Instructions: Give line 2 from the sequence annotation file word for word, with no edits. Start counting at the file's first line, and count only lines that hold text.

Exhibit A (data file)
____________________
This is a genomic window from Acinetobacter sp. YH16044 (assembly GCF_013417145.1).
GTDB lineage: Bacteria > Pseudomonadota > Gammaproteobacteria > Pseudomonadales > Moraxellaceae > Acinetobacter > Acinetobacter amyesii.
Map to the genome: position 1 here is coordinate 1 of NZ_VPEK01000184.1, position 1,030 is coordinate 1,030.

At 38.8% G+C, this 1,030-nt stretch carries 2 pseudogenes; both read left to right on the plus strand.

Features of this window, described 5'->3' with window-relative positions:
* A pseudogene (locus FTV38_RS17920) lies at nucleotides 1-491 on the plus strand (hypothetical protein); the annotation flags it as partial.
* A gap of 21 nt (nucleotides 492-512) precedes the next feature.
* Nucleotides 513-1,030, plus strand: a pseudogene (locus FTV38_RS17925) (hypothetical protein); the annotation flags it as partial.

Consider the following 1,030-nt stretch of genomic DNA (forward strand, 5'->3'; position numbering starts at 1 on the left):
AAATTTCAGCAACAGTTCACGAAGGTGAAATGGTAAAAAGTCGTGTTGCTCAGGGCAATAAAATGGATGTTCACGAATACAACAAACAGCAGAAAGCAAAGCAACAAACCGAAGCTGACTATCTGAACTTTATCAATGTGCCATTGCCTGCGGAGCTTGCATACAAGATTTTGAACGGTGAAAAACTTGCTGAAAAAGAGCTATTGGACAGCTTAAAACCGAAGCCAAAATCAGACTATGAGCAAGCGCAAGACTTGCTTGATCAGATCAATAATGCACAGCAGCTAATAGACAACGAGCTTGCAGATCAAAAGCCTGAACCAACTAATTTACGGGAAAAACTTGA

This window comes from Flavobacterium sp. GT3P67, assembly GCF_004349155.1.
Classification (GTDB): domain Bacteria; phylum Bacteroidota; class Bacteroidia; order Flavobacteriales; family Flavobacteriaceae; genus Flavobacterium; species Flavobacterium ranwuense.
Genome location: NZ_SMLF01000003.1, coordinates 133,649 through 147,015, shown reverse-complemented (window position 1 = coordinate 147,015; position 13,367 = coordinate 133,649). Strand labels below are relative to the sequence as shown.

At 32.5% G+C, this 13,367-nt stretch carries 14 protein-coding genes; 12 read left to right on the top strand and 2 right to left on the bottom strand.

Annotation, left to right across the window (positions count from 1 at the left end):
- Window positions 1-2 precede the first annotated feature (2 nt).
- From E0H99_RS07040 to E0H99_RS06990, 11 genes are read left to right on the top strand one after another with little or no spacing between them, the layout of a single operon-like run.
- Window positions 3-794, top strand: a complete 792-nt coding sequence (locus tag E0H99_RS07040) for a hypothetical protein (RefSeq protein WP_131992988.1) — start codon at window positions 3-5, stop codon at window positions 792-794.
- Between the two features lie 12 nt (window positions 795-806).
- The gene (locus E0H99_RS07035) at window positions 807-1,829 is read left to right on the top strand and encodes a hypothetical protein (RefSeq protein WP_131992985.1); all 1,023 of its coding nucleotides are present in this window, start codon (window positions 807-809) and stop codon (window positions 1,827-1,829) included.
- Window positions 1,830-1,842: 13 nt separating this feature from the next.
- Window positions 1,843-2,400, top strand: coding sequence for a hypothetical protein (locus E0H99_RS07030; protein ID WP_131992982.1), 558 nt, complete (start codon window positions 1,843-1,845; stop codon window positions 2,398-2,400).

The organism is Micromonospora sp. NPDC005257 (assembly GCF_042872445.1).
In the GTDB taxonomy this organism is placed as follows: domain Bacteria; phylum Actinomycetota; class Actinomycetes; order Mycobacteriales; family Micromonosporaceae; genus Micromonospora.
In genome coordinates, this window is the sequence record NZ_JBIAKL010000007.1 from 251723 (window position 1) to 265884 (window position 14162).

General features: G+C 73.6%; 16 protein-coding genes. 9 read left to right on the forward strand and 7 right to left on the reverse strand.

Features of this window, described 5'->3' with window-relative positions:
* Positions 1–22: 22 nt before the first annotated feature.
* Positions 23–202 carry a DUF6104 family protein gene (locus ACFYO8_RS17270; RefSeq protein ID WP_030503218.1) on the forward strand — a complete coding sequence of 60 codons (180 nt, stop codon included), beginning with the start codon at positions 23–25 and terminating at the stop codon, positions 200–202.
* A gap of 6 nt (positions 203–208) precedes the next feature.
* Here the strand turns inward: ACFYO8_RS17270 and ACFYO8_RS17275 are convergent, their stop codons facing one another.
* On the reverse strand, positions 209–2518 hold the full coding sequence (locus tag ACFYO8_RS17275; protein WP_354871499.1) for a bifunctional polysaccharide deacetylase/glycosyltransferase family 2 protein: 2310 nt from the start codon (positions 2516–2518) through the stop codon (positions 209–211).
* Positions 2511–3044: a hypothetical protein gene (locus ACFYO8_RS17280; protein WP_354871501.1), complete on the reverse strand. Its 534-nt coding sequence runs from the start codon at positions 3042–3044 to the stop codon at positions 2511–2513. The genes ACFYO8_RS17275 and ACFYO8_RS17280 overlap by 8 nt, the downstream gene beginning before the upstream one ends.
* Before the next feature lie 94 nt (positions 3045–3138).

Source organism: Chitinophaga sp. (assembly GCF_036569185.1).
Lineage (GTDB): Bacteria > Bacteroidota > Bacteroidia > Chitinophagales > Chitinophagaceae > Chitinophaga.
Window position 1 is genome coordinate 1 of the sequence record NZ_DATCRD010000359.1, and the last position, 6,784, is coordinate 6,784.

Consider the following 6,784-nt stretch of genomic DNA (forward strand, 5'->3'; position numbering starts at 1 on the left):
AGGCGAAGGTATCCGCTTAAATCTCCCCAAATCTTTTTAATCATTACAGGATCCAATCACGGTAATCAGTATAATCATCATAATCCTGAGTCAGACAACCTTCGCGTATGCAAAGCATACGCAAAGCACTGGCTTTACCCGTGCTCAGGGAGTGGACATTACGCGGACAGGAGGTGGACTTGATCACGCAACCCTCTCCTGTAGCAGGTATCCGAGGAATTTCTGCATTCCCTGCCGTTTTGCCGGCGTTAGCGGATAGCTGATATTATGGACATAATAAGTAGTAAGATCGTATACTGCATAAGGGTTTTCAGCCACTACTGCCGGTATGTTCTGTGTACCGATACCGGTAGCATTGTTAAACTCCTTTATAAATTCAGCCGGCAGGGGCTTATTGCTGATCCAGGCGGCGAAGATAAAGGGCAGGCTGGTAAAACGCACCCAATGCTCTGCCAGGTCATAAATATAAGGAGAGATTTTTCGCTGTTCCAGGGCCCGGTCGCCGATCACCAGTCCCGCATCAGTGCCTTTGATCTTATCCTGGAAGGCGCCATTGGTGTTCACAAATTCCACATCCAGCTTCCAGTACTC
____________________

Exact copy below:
GTDB lineage: Bacteria > Pseudomonadota > Gammaproteobacteria > Pseudomonadales > Moraxellaceae > Acinetobacter > Acinetobacter amyesii.